Public-Private Partnership for Handwashing (PPPHW)

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PPPHW

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Some advantages of the PPPHW approach

Some disadvantages of the PPPHW approach

Analysis of PPPHW

The Public-Private Partnership for Handwashing (PPPHW) approach aims to raise awareness, to enhance political commitment and resource allocation for hygiene, to offer a route to a coordinated national program, combining them all under one umbrella. PPPHW also uses high-profile and up-to-date methodologies to change the hygiene behavior which consistently demonstrates the greatest potential impact on overall public health; handwashing with soap.

To market handwashing successfully, the following four questions about consumers must be answer ed:

  1. What are the risk practices?
  2. Who carries out risk practices?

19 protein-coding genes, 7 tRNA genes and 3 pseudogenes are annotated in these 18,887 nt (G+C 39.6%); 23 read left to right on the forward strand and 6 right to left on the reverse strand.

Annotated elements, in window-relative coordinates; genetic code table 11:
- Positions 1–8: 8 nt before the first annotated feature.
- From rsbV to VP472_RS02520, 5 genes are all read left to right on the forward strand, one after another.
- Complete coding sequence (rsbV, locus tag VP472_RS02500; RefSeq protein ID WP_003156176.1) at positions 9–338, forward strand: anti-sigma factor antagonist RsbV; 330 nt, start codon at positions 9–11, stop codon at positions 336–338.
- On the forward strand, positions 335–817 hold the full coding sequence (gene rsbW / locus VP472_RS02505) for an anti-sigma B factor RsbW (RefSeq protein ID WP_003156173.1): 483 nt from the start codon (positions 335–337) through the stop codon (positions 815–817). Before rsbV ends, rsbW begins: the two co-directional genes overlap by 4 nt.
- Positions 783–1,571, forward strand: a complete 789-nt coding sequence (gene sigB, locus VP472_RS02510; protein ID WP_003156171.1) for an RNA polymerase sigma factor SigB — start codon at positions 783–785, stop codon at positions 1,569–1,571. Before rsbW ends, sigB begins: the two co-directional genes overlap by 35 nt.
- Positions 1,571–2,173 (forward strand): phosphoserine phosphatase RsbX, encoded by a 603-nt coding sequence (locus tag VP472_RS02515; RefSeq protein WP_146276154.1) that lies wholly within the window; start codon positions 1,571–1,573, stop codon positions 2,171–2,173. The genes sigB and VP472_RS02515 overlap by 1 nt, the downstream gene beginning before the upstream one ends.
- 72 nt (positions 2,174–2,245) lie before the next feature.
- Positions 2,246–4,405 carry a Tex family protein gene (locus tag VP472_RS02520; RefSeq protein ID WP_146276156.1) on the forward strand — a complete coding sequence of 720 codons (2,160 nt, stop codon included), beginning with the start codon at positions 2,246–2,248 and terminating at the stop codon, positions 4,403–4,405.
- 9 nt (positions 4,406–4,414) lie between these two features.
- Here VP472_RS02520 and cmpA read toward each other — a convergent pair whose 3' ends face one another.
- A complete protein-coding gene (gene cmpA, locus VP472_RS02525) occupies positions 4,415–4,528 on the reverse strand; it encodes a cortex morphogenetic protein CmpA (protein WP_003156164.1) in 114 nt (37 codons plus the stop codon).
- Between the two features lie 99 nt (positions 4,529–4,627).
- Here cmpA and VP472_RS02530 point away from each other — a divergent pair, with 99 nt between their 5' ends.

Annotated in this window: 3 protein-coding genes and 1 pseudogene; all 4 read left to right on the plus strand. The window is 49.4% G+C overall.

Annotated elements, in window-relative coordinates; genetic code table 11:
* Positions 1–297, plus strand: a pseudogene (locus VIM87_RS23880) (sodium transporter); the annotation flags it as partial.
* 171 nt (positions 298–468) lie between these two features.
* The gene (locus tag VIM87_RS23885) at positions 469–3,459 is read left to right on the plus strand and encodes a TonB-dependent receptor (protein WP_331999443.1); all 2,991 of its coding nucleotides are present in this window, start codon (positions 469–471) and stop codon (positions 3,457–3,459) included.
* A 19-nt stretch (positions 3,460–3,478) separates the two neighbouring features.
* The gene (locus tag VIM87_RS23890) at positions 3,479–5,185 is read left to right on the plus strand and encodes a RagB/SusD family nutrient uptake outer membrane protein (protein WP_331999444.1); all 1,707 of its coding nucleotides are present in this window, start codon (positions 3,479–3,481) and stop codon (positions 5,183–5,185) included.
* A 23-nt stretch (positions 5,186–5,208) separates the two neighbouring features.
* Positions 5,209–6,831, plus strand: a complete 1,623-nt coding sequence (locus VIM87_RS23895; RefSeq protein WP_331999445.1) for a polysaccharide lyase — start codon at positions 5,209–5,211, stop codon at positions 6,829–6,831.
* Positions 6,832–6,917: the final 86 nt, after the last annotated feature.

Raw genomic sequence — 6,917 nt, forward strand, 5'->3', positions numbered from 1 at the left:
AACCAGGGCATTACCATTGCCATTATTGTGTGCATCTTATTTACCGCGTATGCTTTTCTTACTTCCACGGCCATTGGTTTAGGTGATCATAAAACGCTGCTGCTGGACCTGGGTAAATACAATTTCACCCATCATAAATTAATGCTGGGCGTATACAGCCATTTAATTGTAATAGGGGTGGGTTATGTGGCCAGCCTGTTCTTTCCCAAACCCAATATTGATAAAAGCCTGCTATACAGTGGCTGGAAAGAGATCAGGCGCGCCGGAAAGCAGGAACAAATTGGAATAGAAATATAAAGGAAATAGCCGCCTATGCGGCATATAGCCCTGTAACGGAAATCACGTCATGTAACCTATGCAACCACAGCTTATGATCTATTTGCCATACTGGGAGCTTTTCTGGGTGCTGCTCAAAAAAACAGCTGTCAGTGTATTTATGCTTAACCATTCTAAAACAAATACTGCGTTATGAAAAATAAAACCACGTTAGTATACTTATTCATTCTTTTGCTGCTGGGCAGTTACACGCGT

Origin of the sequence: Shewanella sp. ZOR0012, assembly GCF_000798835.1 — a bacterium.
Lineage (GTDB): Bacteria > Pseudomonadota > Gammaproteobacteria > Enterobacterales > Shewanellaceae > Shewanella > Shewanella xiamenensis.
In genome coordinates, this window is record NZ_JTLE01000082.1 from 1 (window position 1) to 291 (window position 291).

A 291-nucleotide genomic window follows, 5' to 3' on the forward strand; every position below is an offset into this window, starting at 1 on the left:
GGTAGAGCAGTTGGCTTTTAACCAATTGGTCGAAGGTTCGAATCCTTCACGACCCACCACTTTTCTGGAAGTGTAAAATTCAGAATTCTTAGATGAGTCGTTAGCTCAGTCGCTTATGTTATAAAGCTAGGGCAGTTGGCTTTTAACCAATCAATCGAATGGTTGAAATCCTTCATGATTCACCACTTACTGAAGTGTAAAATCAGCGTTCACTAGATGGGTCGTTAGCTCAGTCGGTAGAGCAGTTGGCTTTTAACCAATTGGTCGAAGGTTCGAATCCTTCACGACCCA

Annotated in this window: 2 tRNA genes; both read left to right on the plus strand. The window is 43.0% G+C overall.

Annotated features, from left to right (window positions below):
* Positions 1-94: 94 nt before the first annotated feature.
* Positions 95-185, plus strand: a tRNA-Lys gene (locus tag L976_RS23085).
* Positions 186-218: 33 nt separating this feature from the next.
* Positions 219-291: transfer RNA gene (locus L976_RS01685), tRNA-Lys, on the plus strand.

3. What drivers, habits, and/or environment can change behavior?
  4. How do people communicate?

The answers to these questions provide the key elements of consumer research.

Some advantages of the PPPHW approach

Public-private partnerships (PPPs) provide an effective model for handwashing programs because they combine the health objectives of the public sector with the marketing expertise of the private sector.

Some disadvantages of the PPPHW approach

Putting together a country team with the commitment, resources, and skills to set up, support, and run a national handwashing program takes time and effort. Furthermore, public-private partnerships can be slow to build and be even slower to show results: communication between groups with different traditions, aims, and ways of doing business are difficult. Personnel changes frequently require that bridge building be repeated

Analysis of PPPHW

Identifying the right partners, building a relationship of trust, and then maintaining their involvement and willingness to compromise at high levels, are amongst the most challenging, frustrating, and at the same time rewarding tasks in coordinating PPPHWs to achieve and sustain during the initiative. Peru is an example of a success story.

For the full story, see http://www.globalhandwashing.org and the Handwashing Handbook.

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